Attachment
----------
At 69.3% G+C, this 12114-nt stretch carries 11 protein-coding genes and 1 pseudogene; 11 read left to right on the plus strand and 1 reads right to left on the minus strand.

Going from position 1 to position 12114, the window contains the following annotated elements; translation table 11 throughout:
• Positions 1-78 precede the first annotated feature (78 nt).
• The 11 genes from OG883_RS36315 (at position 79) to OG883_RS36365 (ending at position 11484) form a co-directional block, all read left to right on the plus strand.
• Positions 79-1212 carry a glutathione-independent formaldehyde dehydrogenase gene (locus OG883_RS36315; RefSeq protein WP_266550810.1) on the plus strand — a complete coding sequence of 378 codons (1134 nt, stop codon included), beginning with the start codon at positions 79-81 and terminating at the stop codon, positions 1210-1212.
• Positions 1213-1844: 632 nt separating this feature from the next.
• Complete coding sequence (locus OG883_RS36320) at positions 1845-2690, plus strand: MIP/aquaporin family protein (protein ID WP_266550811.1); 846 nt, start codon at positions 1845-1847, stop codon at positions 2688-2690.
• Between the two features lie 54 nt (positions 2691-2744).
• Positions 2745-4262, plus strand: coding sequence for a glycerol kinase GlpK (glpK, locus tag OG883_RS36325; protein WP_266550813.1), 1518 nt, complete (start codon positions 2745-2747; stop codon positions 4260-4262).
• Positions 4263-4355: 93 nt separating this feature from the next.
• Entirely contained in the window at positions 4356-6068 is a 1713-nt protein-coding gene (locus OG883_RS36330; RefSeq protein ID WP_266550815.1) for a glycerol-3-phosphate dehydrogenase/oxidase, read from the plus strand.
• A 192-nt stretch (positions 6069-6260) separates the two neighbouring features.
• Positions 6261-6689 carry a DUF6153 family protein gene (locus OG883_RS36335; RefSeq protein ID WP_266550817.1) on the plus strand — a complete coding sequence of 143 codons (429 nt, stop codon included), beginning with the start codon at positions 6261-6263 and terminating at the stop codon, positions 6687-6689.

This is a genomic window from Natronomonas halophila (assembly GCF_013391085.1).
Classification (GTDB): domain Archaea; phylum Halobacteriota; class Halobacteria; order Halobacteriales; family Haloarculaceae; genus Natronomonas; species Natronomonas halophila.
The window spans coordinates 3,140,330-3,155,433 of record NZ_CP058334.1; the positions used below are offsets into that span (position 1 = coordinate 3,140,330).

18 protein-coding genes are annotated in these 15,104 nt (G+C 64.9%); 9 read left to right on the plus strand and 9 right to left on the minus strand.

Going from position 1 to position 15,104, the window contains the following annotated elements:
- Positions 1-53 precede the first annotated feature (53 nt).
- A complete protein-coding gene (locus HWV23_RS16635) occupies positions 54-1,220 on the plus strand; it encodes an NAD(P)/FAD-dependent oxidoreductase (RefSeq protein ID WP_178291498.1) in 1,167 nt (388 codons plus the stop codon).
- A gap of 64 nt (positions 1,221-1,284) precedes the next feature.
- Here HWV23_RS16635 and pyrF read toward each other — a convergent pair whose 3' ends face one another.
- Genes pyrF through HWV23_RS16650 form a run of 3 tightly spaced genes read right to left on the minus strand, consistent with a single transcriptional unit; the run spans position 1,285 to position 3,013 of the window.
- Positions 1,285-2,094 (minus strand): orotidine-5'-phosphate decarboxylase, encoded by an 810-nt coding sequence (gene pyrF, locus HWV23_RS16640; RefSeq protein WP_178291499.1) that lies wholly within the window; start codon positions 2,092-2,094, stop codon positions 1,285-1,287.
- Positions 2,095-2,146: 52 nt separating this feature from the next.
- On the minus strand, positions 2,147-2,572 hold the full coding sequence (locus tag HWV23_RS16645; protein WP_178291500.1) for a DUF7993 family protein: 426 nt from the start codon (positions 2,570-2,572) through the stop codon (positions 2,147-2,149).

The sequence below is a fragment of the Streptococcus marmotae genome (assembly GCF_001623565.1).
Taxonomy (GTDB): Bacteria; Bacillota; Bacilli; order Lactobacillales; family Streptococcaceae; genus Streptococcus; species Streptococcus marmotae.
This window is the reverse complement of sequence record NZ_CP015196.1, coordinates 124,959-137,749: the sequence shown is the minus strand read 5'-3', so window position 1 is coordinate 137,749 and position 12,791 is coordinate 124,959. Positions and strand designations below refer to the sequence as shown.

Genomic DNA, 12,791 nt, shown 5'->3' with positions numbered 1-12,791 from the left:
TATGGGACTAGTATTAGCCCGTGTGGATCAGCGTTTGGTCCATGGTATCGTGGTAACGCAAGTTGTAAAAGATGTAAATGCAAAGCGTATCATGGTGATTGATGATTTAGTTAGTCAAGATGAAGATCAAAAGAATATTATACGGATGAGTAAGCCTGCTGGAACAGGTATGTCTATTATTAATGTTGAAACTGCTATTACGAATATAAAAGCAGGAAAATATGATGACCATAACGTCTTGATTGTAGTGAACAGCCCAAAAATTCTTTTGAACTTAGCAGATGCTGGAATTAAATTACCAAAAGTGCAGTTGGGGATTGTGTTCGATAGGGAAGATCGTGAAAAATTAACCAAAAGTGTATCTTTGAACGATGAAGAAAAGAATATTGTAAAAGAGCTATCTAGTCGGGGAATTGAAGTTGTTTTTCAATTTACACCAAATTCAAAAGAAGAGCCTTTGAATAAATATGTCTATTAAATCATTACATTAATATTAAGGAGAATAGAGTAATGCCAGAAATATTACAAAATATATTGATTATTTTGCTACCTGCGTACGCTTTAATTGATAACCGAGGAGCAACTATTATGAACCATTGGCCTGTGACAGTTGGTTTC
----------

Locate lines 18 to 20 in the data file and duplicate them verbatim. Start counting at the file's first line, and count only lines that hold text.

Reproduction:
Going from position 1 to position 15,104, the window contains the following annotated elements:
- Positions 1-53 precede the first annotated feature (53 nt).
- A complete protein-coding gene (locus HWV23_RS16635) occupies positions 54-1,220 on the plus strand; it encodes an NAD(P)/FAD-dependent oxidoreductase (RefSeq protein ID WP_178291498.1) in 1,167 nt (388 codons plus the stop codon).